Getting sick is not great. That everyone can agree on. Unfortunately, it’s unavoidable. You may catch a bug or simply stare at your phone too long and get a headache. A lot of college students actually make themselves ill because of the overwhelming stress and pressure they put on themselves. First of all, don’t be that person. Second of all, know what to do if you get sick and where to get healthcare. So put on your reading glasses because we are going to tell you exactly what to do when you get sick in college:
For different scenarios, there are different approaches
- For example, you might have a cold or get the freshman flu, which you can easily avoid it by reading this post. Colds don’t last that long and they usually aren’t life-threatening. If you have the sniffles and a headache, within a week’s time they'll be gone. Sometimes you can get other symptoms like a fever and cough.
- Perhaps you ate something bad the night before and the next day you woke up feeling ill and nauseous. With food poisoning, sadly, you just have to let it run its course.
- Alternatively, you might get a really bad headache that develops into a migraine and have to skip a day’s worth of classes.
In all of the above situations, you don’t need to panic. There are plenty of over-the-counter medication you should stock up on to have in case you get sick, for example, pain killers and nausea medicine. For colds, throat lozenges are really handy or something like VapoRub, that soothes your chest. Of course, we are no experts so you should do your own research as to which medicine you can take.
Here's a basic guideline of what to do when you get sick:
- Stay at home! No one will benefit from you dragging yourself to class and forcing yourself to take part in seminars. Least of all you…
- Have plenty of rest. This means no hard-core workouts, going out, or drinking. You should also get some sleep and eat healthy.
- Take medicine when needed. A lot of medicine is completely safe to take at home if you follow the instructions. Always ask someone you can trust (like a parent, doctor, or pharmacist) what medicine you should take.
- Catch up on missed classes by looking at lectures online or asking someone for their notes.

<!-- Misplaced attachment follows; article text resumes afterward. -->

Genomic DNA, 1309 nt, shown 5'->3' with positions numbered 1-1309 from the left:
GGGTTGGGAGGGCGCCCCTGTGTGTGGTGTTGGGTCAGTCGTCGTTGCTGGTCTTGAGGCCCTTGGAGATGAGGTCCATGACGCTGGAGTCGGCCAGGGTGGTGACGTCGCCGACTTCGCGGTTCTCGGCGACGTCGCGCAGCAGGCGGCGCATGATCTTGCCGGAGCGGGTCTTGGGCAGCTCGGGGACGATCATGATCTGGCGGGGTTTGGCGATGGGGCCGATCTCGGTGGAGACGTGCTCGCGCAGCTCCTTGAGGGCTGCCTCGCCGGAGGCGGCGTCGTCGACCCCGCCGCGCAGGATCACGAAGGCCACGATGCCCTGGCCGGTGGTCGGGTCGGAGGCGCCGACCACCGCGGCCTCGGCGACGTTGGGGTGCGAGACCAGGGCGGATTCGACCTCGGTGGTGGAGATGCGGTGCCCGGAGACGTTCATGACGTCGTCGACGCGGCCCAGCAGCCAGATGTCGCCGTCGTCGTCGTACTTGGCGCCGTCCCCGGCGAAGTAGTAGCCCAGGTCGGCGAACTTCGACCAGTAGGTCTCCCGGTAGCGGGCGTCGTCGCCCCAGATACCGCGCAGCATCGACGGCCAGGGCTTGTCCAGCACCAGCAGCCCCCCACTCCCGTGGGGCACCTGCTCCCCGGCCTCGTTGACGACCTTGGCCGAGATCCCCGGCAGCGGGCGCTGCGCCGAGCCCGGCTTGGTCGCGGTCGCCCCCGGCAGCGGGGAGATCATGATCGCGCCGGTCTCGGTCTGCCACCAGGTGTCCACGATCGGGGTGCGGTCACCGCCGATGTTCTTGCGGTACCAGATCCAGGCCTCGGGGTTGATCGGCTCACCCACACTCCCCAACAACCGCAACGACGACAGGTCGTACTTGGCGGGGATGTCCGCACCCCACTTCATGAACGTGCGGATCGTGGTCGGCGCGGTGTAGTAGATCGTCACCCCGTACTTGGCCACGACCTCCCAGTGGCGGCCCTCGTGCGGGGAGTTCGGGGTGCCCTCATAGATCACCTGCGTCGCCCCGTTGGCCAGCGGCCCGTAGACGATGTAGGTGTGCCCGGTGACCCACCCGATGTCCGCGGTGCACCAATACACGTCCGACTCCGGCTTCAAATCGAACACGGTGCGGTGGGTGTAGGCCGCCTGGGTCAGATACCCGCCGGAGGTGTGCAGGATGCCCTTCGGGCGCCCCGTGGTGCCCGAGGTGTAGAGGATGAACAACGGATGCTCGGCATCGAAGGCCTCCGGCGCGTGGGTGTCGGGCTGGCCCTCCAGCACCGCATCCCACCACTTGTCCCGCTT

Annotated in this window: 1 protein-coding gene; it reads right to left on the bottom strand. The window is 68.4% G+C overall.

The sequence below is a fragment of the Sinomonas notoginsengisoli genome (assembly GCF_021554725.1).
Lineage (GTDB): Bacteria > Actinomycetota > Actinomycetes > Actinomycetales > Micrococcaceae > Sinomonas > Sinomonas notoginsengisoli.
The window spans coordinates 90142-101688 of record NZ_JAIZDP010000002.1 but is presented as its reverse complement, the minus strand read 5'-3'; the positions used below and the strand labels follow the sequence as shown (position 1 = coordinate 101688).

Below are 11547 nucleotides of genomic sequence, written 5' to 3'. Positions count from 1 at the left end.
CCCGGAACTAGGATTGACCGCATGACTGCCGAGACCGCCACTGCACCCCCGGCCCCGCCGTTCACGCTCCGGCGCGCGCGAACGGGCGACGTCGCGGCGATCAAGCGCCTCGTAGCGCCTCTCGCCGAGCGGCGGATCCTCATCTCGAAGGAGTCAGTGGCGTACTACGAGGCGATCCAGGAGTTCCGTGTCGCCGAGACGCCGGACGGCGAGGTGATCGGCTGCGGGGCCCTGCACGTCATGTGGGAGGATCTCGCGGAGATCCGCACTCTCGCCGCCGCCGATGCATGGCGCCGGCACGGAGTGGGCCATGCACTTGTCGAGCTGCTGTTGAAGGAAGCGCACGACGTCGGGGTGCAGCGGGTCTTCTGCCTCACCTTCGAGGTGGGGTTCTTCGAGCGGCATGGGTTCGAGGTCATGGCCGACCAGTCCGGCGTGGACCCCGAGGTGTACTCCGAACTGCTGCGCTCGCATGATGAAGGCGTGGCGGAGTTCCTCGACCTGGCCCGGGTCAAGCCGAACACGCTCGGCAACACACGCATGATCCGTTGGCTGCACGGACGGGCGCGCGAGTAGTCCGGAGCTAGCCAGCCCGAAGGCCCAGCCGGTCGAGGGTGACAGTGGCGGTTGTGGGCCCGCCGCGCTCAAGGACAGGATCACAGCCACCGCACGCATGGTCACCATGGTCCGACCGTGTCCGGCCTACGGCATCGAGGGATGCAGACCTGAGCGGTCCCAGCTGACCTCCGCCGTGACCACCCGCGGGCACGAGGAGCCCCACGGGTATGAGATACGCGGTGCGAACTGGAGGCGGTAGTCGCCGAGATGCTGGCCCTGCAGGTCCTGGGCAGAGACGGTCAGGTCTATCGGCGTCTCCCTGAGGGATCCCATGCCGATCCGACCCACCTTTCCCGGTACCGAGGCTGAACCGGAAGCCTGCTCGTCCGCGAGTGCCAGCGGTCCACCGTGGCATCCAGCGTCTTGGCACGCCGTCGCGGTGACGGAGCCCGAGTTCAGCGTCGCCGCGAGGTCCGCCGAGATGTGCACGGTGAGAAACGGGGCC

Pay your doctor a visit
The occasional freshman flu or winter bug will get everyone at some point and they aren’t reasons to stress. However, sometimes there are more serious or persistent things that can mess up your routine. They might be heavier colds or headaches you keep getting every few days. On the other hand, it may be things like feeling tired all the time or nausea that doesn’t go away. There are so many reasons behind all of these things. This means that it’s best not to try to guess what's wrong and DIY your way through medication. In this case, it’s always best to go see your doctor.
Everyone should have healthcare. Not just working students. Healthcare is essential since you don’t have control over when or if you get sick or if you are in an accident. Therefore, you should make it one of your top priorities to register with a GP (general practitioner). Insurers like United Consumers, Univé, Ditzo and Aon have great deals for health insurances as well as student healthcare. You can read more about the types of insurances you might need as an international student!
Don't forget about healthcare allowance
Finally, what you must do, is apply for healthcare allowance. Depending on your status and income, you will receive a certain amount each month toward your health insurance bill. This is provided by the Dutch government. Now, not everyone can apply. You have to meet certain requirements and have a certain threshold of income each month.
What we are getting at here is that health insurance allowance can really help you in the long run. If you have healthcare, that’s fine! Everything you are insured under will be covered by your insurer. However, if you have an insurer that offers you a basic package but you need to add on and pay extra for additional coverage, your bill might go up. While it may be easy to budget your daily expenses, it can become a bit trickier to juggle rent, healthcare, tuition, and all the other costs of living when there are a lot of bills to keep track of. That’s why we recommend reading up about healthcare allowance and possibly applying.
You can use College Life's healthcare allowance calculator to estimate how much you are eligible for. Make sure to also read the frequently asked questions to see whether you've been wondering about any of them yourself.
Hopefully you have a better picture of how to take care of yourself in college! Moving out is hard and living by yourself for the first time is even harder. Put getting sick on top of that and it can become stressful, quickly. Remember to do your research, ask a professional, and don’t hesitate to visit your doctor when you aren’t sure!
Get well soon!